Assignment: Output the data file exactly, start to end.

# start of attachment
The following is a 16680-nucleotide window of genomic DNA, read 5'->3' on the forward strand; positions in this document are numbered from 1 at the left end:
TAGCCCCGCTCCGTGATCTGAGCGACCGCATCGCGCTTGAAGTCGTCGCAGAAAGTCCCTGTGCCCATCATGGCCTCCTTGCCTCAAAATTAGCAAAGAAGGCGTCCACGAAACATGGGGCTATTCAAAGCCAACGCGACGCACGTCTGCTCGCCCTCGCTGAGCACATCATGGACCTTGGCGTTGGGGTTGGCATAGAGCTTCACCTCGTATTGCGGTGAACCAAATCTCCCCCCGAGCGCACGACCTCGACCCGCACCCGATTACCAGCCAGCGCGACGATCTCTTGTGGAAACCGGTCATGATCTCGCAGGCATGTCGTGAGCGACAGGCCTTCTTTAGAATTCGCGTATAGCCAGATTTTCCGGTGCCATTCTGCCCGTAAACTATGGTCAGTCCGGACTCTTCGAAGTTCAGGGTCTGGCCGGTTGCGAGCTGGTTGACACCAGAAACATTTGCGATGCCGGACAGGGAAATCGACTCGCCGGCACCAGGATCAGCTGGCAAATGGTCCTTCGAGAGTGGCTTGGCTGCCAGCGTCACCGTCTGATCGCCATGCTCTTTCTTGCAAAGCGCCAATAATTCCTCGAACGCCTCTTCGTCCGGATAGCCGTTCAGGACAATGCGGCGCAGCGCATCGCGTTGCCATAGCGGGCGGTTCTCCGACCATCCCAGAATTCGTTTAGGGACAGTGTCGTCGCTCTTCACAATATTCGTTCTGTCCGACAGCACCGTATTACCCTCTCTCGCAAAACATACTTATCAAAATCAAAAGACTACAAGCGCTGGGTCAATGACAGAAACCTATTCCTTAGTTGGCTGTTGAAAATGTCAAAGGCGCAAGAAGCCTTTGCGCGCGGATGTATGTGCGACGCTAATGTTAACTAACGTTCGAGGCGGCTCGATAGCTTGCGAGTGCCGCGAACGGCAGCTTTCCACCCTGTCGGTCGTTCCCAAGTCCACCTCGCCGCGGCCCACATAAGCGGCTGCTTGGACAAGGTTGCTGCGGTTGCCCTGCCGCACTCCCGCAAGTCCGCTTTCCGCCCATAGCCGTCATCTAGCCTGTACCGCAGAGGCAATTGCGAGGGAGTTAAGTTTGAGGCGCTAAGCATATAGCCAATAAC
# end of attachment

The following is a 16680-nucleotide window of genomic DNA, read 5'->3' on the forward strand; positions in this document are numbered from 1 at the left end:
TAGCCCCGCTCCGTGATCTGAGCGACCGCATCGCGCTTGAAGTCGTCGCAGAAAGTCCCTGTGCCCATCATGGCCTCCTTGCCTCAAAATTAGCAAAGAAGGCGTCCACGAAACATGGGGCTATTCAAAGCCAACGCGACGCACGTCTGCTCGCCCTCGCTGAGCACATCATGGACCTTGGCGTTGGGGTTGGCATAGAGCTTCACCTCGTATTGCGGTGAACCAAATCTCCCCCCGAGCGCACGACCTCGACCCGCACCCGATTACCAGCCAGCGCGACGATCTCTTGTGGAAACCGGTCATGATCTCGCAGGCATGTCGTGAGCGACAGGCCTTCTTTAGAATTCGCGTATAGCCAGATTTTCCGGTGCCATTCTGCCCGTAAACTATGGTCAGTCCGGACTCTTCGAAGTTCAGGGTCTGGCCGGTTGCGAGCTGGTTGACACCAGAAACATTTGCGATGCCGGACAGGGAAATCGACTCGCCGGCACCAGGATCAGCTGGCAAATGGTCCTTCGAGAGTGGCTTGGCTGCCAGCGTCACCGTCTGATCGCCATGCTCTTTCTTGCAAAGCGCCAATAATTCCTCGAACGCCTCTTCGTCCGGATAGCCGTTCAGGACAATGCGGCGCAGCGCATCGCGTTGCCATAGCGGGCGGTTCTCCGACCATCCCAGAATTCGTTTAGGGACAGTGTCGTCGCTCTTCACAATATTCGTTCTGTCCGACAGCACCGTATTACCCTCTCTCGCAAAACATACTTATCAAAATCAAAAGACTACAAGCGCTGGGTCAATGACAGAAACCTATTCCTTAGTTGGCTGTTGAAAATGTCAAAGGCGCAAGAAGCCTTTGCGCGCGGATGTATGTGCGACGCTAATGTTAACTAACGTTCGAGGCGGCTCGATAGCTTGCGAGTGCCGCGAACGGCAGCTTTCCACCCTGTCGGTCGTTCCCAAGTCCACCTCGCCGCGGCCCACATAAGCGGCTGCTTGGACAAGGTTGCTGCGGTTGCCCTGCCGCACTCCCGCAAGTCCGCTTTCCGCCCATAGCCGTCATCTAGCCTGTACCGCAGAGGCAATTGCGAGGGAGTTAAGTTTGAGGCGCTAAGCATATAGCCAATAAC